Legend says that Hephaestus’ anvil contained a never-ending supply of energy. The metals shaped on it required no heat for forging. Additionally, the fires caused by the sparks that came from his anvil burned indefinitely.
At times, in Greek paintings, he’s shown bent over his anvil, busy beating a piece of metal into shape.
Hephaestus built himself a chariot similar to a wheeled chair, which he used for moving around in front of the other gods. He ended up making twenty of such bronze-wheeled tripods to help him move conveniently.
The chariot symbolized his willpower and self-respect. It meant that he didn’t let his physical disability overpower him. On the contrary, he put himself on the same level as the rest of the gods through his resolve.
Mule is the animal Hephaestus is associated with the most. It represents his submissive nature.
When he refuses to return to Olympus to uncage his mother, Hera, Dionysus intoxicates him and carries him to Olympus on the back of a mule, signifying Hephaestus’ total surrender.
In ancient paintings and vases, he’s often shown traveling on a saddle attached to a mule.
The crane has started to be associated with the Greek god of art from the day he visited the banks of the river Okeanos. The bird migrated to the river during winters.
It’s a long-necked bird, often depicted decorating the mule-saddle and chariot of Hephaestus.
The God of Volcanoes and Fire
Hephaestus’ workshop, which he used as a forge, was situated underneath a volcano. Volcanoes started erupting when he hit his hammer on the anvil, and hence, he came to be known as the god of volcanoes.
In another instance, during the Trojan war, Achilles was on the verge of getting drowned by Scamander, son of Oceanus and Tethys, when Hera sent Hephaestus to assist him. He dried up the waters of Scamander and was on the verge of killing him until Hera stopped him.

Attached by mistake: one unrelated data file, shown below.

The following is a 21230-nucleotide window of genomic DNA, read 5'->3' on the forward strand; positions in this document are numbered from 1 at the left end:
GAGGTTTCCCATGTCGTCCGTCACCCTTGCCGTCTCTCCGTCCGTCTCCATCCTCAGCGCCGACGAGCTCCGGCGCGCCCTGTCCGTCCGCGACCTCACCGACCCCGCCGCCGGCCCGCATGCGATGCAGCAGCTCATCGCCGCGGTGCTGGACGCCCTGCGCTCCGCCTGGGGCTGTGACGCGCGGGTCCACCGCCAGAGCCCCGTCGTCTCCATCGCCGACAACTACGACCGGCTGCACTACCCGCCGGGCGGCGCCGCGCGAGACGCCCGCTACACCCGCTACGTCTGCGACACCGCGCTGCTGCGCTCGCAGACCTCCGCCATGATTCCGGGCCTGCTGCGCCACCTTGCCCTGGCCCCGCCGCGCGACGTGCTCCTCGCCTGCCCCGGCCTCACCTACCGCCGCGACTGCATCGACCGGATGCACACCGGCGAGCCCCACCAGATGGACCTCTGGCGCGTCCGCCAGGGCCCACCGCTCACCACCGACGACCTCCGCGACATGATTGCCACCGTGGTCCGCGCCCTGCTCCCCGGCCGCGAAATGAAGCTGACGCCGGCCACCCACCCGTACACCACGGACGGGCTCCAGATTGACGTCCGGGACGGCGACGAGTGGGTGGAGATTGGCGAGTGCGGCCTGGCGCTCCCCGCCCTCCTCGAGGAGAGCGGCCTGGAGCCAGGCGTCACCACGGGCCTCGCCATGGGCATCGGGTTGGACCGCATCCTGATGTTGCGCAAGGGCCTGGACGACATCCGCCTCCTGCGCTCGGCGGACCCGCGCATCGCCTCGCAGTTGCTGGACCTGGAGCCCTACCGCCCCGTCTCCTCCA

Thus, earning the throne of the god of fire. As a result, he’s also referred to as Vulcan, the Roman god of fire.
Worship and Celebration
Although it’s rare for people to worship Greek gods in modern times, mythological beliefs and interests have stood the test of time.
- Citizens of Lemnos and Athens in the northeastern region of Aegean worshipped Hephaestus. He and Athena shared a temple in Athens, which still stands in the present-day area of excavated Agora. Currently known as the Doric temple, it’s one of the best-preserved sites in the world.
Note: Built-in 449 BC, it’s also known as Hephaisteion or Thesium.
- During the Chalkeia festival, blacksmiths used to carry their tools around the whole city to honor both the deities.
- Another form of honoring the god included sacrifices and torchlight parades during the festival of Hephaestia, held once every five years.
- In Lemnos, the Bay of Mudros, meaning the mass of molten metal, was named in remembrance of Hephaestus.
- People of Lycia and Caria worshipped him at the sight of wildfires since he’s the god of fire.
- Built in 430 BC, there was once a temple dedicated to him in the Greek-founded city of Agrigento in Sicily.
Hephaestus and Dreams
Has the ancient Greek god of art, design, and creativity ever visited you in dreams?
If yes, then you might wonder what it means to have Hephaestus in your dream. It could mean anything from the following:
● You’ll have difficult times ahead.
● An accident or breakdown of some sort will occur, and it’ll act as a motivation for you to work harder.
● The arrival of a beautiful companion because Hephaestus was married to an equally attractive goddess.
Mythology isn’t merely a subject, but it’s a culmination of events that offer lessons and inspiration when looked at with the right approach.
Hephaestus is a reminder of the power a strong and determined mind has. It is also about the hard work possess in breaking through a life full of struggle and finding the one purpose that ignites our soul, which in his case was crafting.
For the time being, the tale of Hephaestus, the ultimate underdog, is coming to an end. But, we’ve more in store for you mythology geeks.
An enthusiastic dream journaler who has connected sleep-time visions with real-life occurrences in the past and present, Karandeep believes in tapping into the subconscious and demystifying strengths, insecurities, and deep-rooted desires. Besides identifying the interconnectedness of dreams in his personalized dream journal, he continues to study the significance of celestial objects and their relation to mythological tales that keep modern society intrigued about past civilizations.